Wirral headteacher sees life-saving work of hospital in Nepal

Wirral Globe: John Clark with Dr Bimal Dhakal, director of Kanti Children’s Hospital during the visit John Clark with Dr Bimal Dhakal, director of Kanti Children’s Hospital during the visit

A HEADMASTER from Wirral has been to Nepal to see life-saving work of the charity his school supports.

John Clark, from Birkenhead School, visited the Kanti Children’s Hospital as part of the school's commitment to So The Child May Live – a Liverpool charity working to support health care for sick children in Nepal.

While there, he saw improvements that have been made in treatments thanks to equipment funded by staff, pupils and friends.

He saw how the hospital's elecrtic dermatome, a piece of equipment bought by the school at a cost of nearly £6,000, was improving results for badly burned children.

Mr Clark said: "In the past four years we have raised £6,740 for So the Child May Live.

"Most of the money was spent on an electric dermatome for the Kanti Children's Hospital in Kathmandu.

"I have just got back. I met the Director of the Hospital, Dr Bimal Dhakal, plus two of the consultants, and visited a surgical ward and the burns and oncology units.

"It was a moving and, at times, shocking experience.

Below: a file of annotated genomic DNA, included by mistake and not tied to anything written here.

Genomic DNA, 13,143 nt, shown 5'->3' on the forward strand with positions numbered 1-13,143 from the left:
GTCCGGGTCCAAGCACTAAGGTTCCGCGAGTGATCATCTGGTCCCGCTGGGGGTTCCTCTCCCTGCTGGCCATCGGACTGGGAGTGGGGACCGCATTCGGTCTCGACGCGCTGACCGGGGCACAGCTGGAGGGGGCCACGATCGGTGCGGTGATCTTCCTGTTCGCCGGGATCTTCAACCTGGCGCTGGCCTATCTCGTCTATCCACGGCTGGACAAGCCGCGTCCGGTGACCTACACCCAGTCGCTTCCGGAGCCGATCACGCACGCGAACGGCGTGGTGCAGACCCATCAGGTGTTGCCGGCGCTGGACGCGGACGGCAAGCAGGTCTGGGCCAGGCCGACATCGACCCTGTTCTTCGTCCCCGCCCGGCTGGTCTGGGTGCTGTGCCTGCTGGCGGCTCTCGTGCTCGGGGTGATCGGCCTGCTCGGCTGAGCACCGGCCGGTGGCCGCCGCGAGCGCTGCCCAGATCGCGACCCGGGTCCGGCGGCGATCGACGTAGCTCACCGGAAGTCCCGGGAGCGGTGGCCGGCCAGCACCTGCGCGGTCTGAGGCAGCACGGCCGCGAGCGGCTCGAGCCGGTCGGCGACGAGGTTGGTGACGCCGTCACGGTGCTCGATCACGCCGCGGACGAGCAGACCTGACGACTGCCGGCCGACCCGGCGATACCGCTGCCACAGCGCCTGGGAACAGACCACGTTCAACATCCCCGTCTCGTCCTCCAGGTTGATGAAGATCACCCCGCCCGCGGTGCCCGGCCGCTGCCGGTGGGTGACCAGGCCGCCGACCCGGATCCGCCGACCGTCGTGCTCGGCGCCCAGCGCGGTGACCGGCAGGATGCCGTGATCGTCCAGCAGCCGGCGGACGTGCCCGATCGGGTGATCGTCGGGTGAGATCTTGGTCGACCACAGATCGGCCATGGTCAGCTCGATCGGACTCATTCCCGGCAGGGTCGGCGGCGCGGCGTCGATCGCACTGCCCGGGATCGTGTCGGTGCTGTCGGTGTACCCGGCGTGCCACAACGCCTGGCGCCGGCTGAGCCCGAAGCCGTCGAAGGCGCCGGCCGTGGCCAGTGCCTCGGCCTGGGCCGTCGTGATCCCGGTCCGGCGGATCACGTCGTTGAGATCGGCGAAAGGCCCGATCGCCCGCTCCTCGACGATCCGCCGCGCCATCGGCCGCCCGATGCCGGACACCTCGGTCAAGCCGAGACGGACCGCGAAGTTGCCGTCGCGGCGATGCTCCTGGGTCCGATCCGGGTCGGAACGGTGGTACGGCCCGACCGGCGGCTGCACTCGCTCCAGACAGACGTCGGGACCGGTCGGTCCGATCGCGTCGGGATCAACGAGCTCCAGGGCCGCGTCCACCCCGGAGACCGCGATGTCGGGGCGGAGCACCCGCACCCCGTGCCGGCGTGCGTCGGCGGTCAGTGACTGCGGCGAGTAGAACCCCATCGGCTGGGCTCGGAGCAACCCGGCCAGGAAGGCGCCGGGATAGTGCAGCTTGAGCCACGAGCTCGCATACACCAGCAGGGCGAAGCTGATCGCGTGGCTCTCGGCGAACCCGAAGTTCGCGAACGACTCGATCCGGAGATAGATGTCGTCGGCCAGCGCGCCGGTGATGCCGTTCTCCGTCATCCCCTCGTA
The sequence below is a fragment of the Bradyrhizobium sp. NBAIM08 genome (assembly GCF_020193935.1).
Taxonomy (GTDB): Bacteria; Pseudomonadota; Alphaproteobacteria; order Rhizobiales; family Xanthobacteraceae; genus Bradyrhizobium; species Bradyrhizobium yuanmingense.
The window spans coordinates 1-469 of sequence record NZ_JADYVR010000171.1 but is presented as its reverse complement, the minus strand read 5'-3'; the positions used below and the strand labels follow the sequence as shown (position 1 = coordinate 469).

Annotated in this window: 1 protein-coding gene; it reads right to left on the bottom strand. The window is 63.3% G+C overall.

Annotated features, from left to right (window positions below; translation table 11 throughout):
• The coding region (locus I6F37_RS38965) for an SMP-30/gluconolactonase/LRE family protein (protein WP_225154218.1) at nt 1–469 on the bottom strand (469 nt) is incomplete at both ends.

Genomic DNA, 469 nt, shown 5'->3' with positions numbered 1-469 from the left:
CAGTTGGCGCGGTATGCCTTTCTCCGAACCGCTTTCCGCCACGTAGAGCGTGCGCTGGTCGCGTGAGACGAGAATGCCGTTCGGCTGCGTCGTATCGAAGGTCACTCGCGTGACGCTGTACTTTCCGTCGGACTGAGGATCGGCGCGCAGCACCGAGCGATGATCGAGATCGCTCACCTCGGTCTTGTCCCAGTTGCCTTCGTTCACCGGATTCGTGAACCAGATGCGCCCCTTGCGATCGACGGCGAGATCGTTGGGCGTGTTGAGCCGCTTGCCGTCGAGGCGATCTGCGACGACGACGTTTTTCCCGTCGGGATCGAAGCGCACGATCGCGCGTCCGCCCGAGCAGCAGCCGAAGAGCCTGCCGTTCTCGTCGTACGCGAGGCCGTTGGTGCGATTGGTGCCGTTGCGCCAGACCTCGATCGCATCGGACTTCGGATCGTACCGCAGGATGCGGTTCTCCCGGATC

"I handed over a cheque for £1,050, a proportion of funds raised from our Perfect Pitch concert last summer, which saw the Liverpool Royal Philharmonic Orchestra perform on the school’s cricket pitch.

"This brings our contribution to almost £8,000.

"I was able to see the dermatome, which we bought two years ago, and meet the surgeon, Dr R P Chaudhary, who had used it that morning on a young burns victim, whom I then saw recovering on the ward."

So The Child May Live draws on the goodwill and expertise of medical staff at Alder Hey Children’s Hospital.

Mr Clark was accompanied by Professor Barry Pizer, Consultant Paediatric Oncologist at Alder Hey, and his wife Jenni who also happens to be School Nurse at Birkenhead School.

Both are trustees of the charity, which provides equipment, training and development help for the hospital in one of the most beautiful, yet poorest places on earth.

The focus of support is, at present, on helping the hospital to improve services in childhood cancer, burns, child development and advanced paediatric life support resuscitation training The charity also supports a health clinic in Jaganathpur, in the south of Nepal, the only medical facility for miles around and fully funded by So The Child May Live.

Nepal is one of the world's poorest countries with a per capita GDP of only $1500.

Provision of health services is constrained by low government spending, rugged terrain and lack of health education.

Life expectancy in Nepal is 67 Years and almost half of the population is under 14 years old. Infant mortality is around 45 deaths per 1000 births.

Only half of the population has access to safe drinking water and around the same proportion consumes less than 30% of the recommended calorie intake.

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